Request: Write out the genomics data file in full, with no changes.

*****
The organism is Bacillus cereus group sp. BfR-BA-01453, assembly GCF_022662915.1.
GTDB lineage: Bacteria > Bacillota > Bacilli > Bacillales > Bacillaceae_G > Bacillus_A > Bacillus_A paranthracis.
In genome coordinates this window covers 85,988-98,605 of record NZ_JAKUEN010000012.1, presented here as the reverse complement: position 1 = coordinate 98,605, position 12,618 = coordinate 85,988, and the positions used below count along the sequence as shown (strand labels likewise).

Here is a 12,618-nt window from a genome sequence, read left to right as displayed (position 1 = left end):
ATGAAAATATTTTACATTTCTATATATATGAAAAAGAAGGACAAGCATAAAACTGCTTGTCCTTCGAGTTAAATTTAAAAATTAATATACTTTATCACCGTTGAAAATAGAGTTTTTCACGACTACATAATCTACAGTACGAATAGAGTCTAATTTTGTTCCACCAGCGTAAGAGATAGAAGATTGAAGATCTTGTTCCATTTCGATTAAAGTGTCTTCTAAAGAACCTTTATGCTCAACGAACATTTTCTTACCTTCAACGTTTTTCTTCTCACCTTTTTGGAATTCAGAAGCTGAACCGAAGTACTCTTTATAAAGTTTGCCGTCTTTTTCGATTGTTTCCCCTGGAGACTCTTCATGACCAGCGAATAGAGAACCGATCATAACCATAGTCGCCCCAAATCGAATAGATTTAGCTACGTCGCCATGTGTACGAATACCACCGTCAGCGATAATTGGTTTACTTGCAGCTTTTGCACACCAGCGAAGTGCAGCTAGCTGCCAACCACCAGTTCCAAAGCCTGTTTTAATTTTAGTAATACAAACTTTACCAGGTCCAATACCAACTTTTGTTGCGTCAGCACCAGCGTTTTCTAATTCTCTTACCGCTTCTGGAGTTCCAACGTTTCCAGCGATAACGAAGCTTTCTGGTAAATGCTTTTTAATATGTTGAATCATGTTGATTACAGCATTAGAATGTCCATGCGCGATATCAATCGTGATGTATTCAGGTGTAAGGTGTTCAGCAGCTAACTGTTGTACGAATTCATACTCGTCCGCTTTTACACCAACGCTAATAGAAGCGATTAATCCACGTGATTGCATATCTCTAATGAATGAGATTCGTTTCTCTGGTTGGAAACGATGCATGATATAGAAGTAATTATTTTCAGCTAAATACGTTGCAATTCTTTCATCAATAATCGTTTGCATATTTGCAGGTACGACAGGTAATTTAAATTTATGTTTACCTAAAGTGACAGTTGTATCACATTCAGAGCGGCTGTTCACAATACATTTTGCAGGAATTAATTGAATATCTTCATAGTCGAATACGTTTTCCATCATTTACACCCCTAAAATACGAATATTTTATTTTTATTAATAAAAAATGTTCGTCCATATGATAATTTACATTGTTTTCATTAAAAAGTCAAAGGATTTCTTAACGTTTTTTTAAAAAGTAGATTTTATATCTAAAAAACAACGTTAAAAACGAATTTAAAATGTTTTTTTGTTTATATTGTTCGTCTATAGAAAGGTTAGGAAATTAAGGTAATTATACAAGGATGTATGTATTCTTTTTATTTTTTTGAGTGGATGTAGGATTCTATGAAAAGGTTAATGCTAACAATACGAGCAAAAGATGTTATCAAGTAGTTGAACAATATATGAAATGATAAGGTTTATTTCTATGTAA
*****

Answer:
The organism is Bacillus cereus group sp. BfR-BA-01453, assembly GCF_022662915.1.
GTDB lineage: Bacteria > Bacillota > Bacilli > Bacillales > Bacillaceae_G > Bacillus_A > Bacillus_A paranthracis.
In genome coordinates this window covers 85,988-98,605 of record NZ_JAKUEN010000012.1, presented here as the reverse complement: position 1 = coordinate 98,605, position 12,618 = coordinate 85,988, and the positions used below count along the sequence as shown (strand labels likewise).

Here is a 12,618-nt window from a genome sequence, read left to right as displayed (position 1 = left end):
ATGAAAATATTTTACATTTCTATATATATGAAAAAGAAGGACAAGCATAAAACTGCTTGTCCTTCGAGTTAAATTTAAAAATTAATATACTTTATCACCGTTGAAAATAGAGTTTTTCACGACTACATAATCTACAGTACGAATAGAGTCTAATTTTGTTCCACCAGCGTAAGAGATAGAAGATTGAAGATCTTGTTCCATTTCGATTAAAGTGTCTTCTAAAGAACCTTTATGCTCAACGAACATTTTCTTACCTTCAACGTTTTTCTTCTCACCTTTTTGGAATTCAGAAGCTGAACCGAAGTACTCTTTATAAAGTTTGCCGTCTTTTTCGATTGTTTCCCCTGGAGACTCTTCATGACCAGCGAATAGAGAACCGATCATAACCATAGTCGCCCCAAATCGAATAGATTTAGCTACGTCGCCATGTGTACGAATACCACCGTCAGCGATAATTGGTTTACTTGCAGCTTTTGCACACCAGCGAAGTGCAGCTAGCTGCCAACCACCAGTTCCAAAGCCTGTTTTAATTTTAGTAATACAAACTTTACCAGGTCCAATACCAACTTTTGTTGCGTCAGCACCAGCGTTTTCTAATTCTCTTACCGCTTCTGGAGTTCCAACGTTTCCAGCGATAACGAAGCTTTCTGGTAAATGCTTTTTAATATGTTGAATCATGTTGATTACAGCATTAGAATGTCCATGCGCGATATCAATCGTGATGTATTCAGGTGTAAGGTGTTCAGCAGCTAACTGTTGTACGAATTCATACTCGTCCGCTTTTACACCAACGCTAATAGAAGCGATTAATCCACGTGATTGCATATCTCTAATGAATGAGATTCGTTTCTCTGGTTGGAAACGATGCATGATATAGAAGTAATTATTTTCAGCTAAATACGTTGCAATTCTTTCATCAATAATCGTTTGCATATTTGCAGGTACGACAGGTAATTTAAATTTATGTTTACCTAAAGTGACAGTTGTATCACATTCAGAGCGGCTGTTCACAATACATTTTGCAGGAATTAATTGAATATCTTCATAGTCGAATACGTTTTCCATCATTTACACCCCTAAAATACGAATATTTTATTTTTATTAATAAAAAATGTTCGTCCATATGATAATTTACATTGTTTTCATTAAAAAGTCAAAGGATTTCTTAACGTTTTTTTAAAAAGTAGATTTTATATCTAAAAAACAACGTTAAAAACGAATTTAAAATGTTTTTTTGTTTATATTGTTCGTCTATAGAAAGGTTAGGAAATTAAGGTAATTATACAAGGATGTATGTATTCTTTTTATTTTTTTGAGTGGATGTAGGATTCTATGAAAAGGTTAATGCTAACAATACGAGCAAAAGATGTTATCAAGTAGTTGAACAATATATGAAATGATAAGGTTTATTTCTATGTAA